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The Subtle Clues to Racism

A white sociologist's nine criteria for spotting veiled bias become key to a lawsuit over tenure. Hanging in the balance is a black professor's career.


Professor David Wellman takes the witness stand.

In his trembling hands are nine green file folders with dozens of Post-its sticking out. He awoke at 5 to review the notes, reminders of things he must tell the jury. He is testifying as an expert for the first time in his life.

Sitting in front of Wellman is Mohamed Osman Elsayed Mukhtar, the plaintiff, who has been hospitalized and sought counseling over the stress of this case. Elsayed is convinced that he was fired from his teaching job at Cal State Hayward because he is black, a Muslim, from Africa.

Elsayed's case is shaky. There is no direct evidence of discrimination, no leaked document, no overheard insult. Just a strong feeling that something--something--was wrong when the university has ignored the recommendations of several faculty committees and two arbitrators and refused to give him tenure, citing substandard teaching. This is the same professor whom students have twice voted mass communications "teacher of the year."

Elsayed's lawyers say Wellman's testimony is crucial, probably the only way to prove that the seemingly unbiased actions of university officials were discriminatory. He is a white professor who studies modern racism. Not the in-your-face racism of past generations, but the subtle, easily disguised sort.

During the trial, held in September, Wellman, 60, will tell the jury that, after decades of research, he has devised a test to decode hidden institutional discrimination. Each of those nine green file folders is devoted to a specific criterion. Wellman will use them to explain how university officials practiced a veiled--possibly unintended--bias against Elsayed.

His heart knocks around in his chest as he sits between the judge and the jury. He smooths his hair, freshly cut.

After a few minutes answering introductory questions, his mouth goes gummy. He reaches for a pitcher of ice water, only to have it cascade s over his lap, his papers, the witness stand. Jurors snicker and clerks scramble for paper towels.

Great start, Wellman moans to himself. Absolutely great.

The Only White Kid in the Neighborhood

Wellman, a UC Santa Cruz sociologist who lectures on race issues, grew up noticing race in 1940s Detroit, when his parents declined to follow other whites, who left as black families moved in. Eventually he was the only white kid in the neighborhood.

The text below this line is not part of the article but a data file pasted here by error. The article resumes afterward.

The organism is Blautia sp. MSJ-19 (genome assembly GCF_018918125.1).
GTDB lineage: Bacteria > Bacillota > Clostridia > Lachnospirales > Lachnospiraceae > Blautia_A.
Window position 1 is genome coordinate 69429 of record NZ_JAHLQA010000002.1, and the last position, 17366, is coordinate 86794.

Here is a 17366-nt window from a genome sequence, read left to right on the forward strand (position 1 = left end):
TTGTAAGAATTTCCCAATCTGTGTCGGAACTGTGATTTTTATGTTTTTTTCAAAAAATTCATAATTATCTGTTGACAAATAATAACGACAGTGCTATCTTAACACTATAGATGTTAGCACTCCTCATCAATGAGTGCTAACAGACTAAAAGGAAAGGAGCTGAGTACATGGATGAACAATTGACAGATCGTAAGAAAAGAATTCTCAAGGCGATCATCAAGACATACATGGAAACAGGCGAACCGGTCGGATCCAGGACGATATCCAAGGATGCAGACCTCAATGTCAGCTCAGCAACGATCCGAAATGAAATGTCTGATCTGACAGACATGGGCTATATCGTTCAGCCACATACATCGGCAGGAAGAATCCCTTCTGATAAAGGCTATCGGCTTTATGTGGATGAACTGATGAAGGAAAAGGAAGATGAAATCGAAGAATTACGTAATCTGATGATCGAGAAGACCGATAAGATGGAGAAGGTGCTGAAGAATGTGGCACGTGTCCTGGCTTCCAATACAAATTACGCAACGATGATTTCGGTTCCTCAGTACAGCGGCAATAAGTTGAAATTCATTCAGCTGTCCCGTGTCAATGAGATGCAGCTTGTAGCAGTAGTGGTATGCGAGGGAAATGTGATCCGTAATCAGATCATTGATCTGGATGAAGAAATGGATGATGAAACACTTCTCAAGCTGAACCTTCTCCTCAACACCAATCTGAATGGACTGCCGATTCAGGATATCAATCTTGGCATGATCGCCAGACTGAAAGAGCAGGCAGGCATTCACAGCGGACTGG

As a graduate student at UC Berkeley in the early 1960s, he studied the civil rights movement and then became part of it. He protested blacks' exclusion from jobs in Bay Area hotels and car dealerships, and advised lawyers during Huey Newton's trial, at which the Black Panther was acquitted of killing an Oakland police officer.

Wellman agreed with Stokely Carmichael and other militant black leaders who said whites had crucial work to do in their own communities.

His doctoral dissertation became a book called "Portraits of White Racism." Whites in the late 1960s had learned to talk a good game about fighting prejudice and allowing equal access, Wellman wrote. But that talk shrouded resistance that surfaced whenever racial changes threatened the comfortable segregation of their jobs, their neighborhoods, their families.

"There was--is--a discrepancy between what white Americans say in the post-civil rights movement and what they do. There's this disjunction," he says now. "You need somebody who can help you interpret the codes that they have developed to make it look like there's no discrepancy."

Numerous surveys bolster that view. For example, most whites say in polls that African Americans should be able to live where they choose. But their comfort zone is fragile: They tend to leave a neighborhood once blacks make up more than 10% of residents.

Wellman developed a body of research on decoding white racism and began teaching, enduring loud, relentless objections from many white students.

They didn't believe that their skin color afforded them unspoken, unearned privileges. After a few years, he decided to leave race research behind. It was too hard, too exhausting. He began to specialize in the sociology of working-class America and won a grant to study longshoremen in San Francisco.

A few black professors, including Troy Duster, a race expert at Berkeley, sat him down. Whites such as Wellman, they said, were vital to white studies. Blacks could not change things by themselves. Don't leave--keep at the race thing, they urged.

He did.

Nearly two decades later, he thinks about Duster and his own upbringing and his book and his passion for race studies and wonders if it all happened that way so he could be ready for the Elsayed trial.

Glowing Evaluations From Students

Elsayed is a 47-year-old mass communications professor who was born and raised in the Muslim Nubian culture of northeastern Sudan. His coming-of-age ritual left small scars on his face and gave him tribal permission to wear waist-length dreadlocks. He speaks seven languages.

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